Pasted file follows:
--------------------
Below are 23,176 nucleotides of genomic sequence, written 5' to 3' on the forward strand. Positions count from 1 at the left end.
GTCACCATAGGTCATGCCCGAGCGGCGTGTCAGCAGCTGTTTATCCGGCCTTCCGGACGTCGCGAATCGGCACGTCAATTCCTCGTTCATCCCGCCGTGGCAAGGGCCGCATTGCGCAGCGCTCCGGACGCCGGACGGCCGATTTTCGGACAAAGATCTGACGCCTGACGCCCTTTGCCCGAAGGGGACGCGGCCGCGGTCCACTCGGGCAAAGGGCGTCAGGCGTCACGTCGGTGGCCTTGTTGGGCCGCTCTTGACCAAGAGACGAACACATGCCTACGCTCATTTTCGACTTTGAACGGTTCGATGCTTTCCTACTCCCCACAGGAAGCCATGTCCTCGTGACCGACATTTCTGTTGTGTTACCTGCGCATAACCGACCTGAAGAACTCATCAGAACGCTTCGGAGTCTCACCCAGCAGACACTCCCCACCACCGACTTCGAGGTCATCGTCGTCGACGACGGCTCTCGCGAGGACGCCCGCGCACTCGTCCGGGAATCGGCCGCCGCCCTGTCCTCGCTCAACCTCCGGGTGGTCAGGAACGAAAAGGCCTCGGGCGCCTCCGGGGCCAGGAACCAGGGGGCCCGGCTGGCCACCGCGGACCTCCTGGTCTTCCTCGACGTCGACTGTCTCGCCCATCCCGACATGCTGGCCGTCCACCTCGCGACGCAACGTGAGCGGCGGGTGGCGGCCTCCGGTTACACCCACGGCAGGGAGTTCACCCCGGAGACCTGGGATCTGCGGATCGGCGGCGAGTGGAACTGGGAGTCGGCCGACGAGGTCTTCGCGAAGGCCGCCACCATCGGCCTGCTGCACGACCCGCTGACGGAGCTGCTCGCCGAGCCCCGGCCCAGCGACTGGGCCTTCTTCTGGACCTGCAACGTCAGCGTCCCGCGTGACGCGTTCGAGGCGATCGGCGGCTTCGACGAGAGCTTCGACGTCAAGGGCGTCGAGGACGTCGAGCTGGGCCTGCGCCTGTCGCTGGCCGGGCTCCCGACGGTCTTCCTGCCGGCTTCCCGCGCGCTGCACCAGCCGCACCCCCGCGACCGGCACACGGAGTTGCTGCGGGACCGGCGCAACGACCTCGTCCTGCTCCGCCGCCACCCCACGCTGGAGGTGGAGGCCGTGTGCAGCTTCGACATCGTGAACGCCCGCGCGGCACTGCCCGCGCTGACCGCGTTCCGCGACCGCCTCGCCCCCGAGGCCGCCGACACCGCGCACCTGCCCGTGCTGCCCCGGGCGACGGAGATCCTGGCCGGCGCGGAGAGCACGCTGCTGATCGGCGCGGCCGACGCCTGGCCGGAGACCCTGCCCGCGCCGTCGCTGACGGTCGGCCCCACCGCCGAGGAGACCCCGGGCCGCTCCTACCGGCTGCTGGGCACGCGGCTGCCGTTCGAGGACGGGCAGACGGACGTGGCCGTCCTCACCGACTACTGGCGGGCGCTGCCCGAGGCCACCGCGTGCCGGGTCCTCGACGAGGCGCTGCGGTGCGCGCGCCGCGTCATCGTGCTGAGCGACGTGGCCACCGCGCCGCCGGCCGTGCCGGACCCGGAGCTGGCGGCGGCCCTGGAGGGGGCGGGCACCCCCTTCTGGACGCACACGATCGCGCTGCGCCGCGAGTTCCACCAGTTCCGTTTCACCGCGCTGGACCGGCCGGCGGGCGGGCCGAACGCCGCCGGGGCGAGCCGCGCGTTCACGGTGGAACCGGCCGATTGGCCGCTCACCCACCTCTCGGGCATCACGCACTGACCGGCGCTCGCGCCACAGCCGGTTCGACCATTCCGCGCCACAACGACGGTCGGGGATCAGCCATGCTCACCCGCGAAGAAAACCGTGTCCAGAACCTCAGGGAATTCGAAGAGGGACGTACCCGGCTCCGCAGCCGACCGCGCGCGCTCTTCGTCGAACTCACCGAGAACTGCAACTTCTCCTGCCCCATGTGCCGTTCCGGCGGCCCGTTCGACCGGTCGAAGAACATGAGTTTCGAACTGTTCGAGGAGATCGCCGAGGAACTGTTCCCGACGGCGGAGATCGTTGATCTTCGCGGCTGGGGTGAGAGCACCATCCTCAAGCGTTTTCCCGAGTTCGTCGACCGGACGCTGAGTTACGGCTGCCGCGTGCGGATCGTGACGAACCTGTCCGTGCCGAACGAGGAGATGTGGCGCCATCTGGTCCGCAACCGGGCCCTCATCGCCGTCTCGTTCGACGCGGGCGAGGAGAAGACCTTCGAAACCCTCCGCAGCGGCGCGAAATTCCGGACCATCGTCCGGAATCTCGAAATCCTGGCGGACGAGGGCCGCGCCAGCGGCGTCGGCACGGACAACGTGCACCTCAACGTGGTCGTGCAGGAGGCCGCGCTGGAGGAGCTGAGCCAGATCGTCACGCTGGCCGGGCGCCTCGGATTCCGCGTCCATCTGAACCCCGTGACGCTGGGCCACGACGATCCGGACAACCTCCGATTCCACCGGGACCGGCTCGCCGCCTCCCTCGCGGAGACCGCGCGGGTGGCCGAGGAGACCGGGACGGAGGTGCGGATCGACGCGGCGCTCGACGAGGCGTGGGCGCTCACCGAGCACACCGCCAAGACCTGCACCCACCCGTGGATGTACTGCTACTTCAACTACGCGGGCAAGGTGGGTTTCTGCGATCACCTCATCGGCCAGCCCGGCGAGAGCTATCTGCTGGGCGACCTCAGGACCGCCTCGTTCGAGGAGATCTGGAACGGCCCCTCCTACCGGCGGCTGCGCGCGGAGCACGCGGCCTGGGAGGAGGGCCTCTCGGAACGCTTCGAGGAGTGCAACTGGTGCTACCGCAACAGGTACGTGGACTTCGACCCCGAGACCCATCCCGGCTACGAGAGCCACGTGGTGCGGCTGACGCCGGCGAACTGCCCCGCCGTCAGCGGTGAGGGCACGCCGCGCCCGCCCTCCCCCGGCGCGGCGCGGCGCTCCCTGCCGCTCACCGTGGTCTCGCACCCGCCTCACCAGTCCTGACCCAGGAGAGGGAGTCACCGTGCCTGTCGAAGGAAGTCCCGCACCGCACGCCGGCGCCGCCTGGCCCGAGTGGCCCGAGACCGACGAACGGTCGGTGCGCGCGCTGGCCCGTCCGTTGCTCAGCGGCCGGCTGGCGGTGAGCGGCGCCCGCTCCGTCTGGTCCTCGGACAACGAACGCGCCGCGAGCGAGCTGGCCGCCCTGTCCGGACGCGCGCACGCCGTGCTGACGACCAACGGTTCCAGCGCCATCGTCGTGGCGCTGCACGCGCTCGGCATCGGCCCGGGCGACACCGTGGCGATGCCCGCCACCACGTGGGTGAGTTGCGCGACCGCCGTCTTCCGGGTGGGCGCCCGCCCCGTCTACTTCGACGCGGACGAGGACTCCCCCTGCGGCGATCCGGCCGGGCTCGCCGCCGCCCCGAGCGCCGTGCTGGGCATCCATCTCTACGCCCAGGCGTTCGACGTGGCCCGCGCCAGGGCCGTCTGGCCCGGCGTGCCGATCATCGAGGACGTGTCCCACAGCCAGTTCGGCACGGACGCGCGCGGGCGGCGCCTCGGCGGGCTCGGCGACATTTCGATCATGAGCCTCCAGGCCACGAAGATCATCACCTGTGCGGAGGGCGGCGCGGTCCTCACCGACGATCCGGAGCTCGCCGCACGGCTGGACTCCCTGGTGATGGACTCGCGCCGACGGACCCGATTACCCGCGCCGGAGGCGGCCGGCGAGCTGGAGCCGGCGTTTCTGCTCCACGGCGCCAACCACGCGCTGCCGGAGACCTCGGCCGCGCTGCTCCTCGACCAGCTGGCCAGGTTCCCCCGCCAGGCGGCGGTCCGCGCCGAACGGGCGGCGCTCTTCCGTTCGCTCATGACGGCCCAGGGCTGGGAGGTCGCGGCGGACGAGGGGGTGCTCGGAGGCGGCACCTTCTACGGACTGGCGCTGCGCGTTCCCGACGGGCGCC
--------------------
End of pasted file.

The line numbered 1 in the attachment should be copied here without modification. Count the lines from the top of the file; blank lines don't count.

Below are 23,176 nucleotides of genomic sequence, written 5' to 3' on the forward strand. Positions count from 1 at the left end.